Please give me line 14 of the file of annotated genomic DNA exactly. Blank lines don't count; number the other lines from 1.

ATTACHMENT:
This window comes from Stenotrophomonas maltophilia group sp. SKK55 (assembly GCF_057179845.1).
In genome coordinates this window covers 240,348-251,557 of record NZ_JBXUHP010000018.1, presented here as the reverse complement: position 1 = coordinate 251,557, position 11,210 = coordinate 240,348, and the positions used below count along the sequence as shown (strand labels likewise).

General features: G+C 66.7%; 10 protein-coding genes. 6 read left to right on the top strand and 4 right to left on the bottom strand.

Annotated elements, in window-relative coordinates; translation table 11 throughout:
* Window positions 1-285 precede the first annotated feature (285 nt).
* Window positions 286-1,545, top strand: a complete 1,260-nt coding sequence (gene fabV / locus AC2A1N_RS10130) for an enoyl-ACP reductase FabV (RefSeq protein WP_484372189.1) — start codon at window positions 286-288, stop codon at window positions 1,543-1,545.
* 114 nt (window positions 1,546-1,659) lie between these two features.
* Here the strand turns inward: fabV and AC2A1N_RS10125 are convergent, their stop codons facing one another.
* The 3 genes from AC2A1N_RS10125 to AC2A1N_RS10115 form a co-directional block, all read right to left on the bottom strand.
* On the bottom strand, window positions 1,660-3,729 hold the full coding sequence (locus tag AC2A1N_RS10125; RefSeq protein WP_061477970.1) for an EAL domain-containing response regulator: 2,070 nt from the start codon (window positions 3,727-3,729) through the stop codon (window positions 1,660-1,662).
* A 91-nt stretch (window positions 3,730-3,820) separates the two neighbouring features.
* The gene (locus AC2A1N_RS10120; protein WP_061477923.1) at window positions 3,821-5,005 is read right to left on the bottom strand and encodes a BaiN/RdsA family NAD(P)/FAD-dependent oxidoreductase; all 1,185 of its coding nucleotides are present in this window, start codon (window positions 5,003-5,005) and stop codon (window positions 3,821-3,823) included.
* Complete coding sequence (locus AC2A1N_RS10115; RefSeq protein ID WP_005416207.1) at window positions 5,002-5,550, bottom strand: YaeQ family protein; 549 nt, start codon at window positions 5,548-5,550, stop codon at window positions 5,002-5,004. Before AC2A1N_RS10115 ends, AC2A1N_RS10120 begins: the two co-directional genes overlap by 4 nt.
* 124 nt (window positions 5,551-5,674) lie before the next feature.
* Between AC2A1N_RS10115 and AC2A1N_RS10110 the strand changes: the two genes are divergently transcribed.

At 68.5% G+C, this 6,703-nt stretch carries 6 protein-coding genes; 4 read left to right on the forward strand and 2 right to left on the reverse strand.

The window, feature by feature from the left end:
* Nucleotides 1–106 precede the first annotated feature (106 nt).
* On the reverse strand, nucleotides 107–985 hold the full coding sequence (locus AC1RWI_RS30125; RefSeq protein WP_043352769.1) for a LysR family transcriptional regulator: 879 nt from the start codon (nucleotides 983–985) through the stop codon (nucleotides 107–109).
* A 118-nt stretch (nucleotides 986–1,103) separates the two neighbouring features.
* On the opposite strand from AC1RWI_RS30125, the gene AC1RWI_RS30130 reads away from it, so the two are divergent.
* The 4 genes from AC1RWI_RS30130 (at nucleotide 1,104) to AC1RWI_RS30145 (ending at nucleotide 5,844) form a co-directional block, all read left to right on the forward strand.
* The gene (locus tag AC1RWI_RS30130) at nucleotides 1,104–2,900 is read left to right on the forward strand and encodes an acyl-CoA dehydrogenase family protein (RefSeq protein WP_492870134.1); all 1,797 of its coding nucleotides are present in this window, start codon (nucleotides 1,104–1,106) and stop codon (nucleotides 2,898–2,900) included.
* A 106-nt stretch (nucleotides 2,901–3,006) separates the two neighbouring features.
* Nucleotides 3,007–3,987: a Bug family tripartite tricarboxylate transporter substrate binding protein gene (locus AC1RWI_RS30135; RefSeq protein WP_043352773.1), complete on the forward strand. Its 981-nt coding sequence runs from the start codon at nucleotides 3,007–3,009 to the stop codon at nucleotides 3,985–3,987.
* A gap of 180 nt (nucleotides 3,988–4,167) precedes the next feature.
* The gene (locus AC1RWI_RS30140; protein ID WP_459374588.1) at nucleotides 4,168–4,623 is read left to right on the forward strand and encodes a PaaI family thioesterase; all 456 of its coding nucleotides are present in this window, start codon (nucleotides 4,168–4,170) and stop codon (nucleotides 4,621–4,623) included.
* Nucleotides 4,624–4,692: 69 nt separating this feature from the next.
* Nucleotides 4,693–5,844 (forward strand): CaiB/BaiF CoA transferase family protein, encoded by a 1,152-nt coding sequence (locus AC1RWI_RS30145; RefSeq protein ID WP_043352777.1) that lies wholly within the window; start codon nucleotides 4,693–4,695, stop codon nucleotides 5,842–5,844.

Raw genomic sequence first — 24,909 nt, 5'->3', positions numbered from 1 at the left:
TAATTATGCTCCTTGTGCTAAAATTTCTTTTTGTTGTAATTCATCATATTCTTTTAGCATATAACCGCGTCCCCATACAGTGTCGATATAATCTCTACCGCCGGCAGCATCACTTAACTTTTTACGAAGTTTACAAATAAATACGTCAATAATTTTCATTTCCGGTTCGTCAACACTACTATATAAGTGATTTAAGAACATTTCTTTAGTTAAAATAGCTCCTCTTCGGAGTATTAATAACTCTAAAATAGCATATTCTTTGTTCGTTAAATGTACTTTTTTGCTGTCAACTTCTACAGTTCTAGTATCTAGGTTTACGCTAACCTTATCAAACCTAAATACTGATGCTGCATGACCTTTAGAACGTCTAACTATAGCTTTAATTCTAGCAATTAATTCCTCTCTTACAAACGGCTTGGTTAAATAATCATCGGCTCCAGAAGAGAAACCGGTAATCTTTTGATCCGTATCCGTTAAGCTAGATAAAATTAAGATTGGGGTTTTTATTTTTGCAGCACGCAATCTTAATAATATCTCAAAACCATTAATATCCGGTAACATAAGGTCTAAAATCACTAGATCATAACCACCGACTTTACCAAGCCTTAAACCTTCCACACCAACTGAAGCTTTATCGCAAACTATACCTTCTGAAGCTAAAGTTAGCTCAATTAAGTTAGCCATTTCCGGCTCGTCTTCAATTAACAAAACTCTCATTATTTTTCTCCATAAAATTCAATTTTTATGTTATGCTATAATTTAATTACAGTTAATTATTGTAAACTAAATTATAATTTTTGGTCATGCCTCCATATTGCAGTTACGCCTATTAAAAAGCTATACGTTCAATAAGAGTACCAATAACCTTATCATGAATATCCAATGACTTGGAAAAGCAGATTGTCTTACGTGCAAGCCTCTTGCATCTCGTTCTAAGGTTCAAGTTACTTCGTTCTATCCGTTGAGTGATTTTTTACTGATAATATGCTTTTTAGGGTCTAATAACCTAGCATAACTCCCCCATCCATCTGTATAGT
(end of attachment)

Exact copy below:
* 124 nt (window positions 5,551-5,674) lie before the next feature.